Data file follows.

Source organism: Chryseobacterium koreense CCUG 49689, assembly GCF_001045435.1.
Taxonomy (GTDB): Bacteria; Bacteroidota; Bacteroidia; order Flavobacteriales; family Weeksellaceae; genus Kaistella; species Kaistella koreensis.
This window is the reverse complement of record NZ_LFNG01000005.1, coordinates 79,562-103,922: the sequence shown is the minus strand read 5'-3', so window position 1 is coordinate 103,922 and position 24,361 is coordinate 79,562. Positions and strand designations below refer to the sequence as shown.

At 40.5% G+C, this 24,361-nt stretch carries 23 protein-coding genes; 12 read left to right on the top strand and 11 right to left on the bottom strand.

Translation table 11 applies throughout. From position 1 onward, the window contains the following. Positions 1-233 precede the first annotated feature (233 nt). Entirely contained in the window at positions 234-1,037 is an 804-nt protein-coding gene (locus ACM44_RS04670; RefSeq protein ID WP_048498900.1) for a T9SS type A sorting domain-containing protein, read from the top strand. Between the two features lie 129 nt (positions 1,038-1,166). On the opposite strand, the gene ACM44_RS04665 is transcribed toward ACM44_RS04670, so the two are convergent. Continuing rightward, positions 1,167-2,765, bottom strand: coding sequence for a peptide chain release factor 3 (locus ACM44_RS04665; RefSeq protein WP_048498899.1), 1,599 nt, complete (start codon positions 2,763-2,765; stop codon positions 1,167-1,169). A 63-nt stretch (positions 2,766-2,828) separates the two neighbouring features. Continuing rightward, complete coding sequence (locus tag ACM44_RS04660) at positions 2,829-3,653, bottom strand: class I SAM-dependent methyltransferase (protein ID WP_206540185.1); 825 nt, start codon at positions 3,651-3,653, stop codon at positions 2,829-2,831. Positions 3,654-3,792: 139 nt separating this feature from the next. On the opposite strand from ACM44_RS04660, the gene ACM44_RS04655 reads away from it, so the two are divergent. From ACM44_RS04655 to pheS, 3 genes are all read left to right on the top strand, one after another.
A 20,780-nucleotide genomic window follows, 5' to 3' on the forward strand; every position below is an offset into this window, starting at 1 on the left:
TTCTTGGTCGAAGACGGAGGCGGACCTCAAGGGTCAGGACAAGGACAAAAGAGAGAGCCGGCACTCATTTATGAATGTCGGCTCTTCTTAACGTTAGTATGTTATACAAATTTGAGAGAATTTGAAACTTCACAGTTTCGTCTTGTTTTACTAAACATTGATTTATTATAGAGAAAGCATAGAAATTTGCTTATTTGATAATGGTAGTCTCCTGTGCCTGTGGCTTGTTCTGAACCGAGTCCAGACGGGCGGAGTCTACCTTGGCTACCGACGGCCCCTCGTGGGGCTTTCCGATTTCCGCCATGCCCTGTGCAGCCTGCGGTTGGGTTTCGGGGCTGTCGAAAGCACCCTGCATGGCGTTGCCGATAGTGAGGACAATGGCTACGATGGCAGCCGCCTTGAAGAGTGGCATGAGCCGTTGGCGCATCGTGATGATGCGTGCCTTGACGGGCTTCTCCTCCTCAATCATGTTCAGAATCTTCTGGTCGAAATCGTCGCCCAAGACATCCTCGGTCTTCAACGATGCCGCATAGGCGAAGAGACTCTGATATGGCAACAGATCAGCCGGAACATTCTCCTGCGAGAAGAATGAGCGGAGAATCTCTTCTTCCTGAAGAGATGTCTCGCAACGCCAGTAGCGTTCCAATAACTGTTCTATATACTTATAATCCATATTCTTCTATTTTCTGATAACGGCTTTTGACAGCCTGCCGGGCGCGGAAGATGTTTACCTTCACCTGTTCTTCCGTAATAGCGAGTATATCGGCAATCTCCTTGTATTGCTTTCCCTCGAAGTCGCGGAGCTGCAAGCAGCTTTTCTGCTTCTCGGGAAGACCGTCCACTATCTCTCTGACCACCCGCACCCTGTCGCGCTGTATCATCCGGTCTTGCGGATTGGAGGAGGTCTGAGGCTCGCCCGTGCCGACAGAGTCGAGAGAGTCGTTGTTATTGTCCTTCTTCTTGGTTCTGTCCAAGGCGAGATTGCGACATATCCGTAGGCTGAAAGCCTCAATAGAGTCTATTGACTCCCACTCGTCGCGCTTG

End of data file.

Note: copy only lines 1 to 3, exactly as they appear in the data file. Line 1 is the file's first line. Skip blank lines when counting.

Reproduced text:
Source organism: Chryseobacterium koreense CCUG 49689, assembly GCF_001045435.1.
Taxonomy (GTDB): Bacteria; Bacteroidota; Bacteroidia; order Flavobacteriales; family Weeksellaceae; genus Kaistella; species Kaistella koreensis.
This window is the reverse complement of record NZ_LFNG01000005.1, coordinates 79,562-103,922: the sequence shown is the minus strand read 5'-3', so window position 1 is coordinate 103,922 and position 24,361 is coordinate 79,562. Positions and strand designations below refer to the sequence as shown.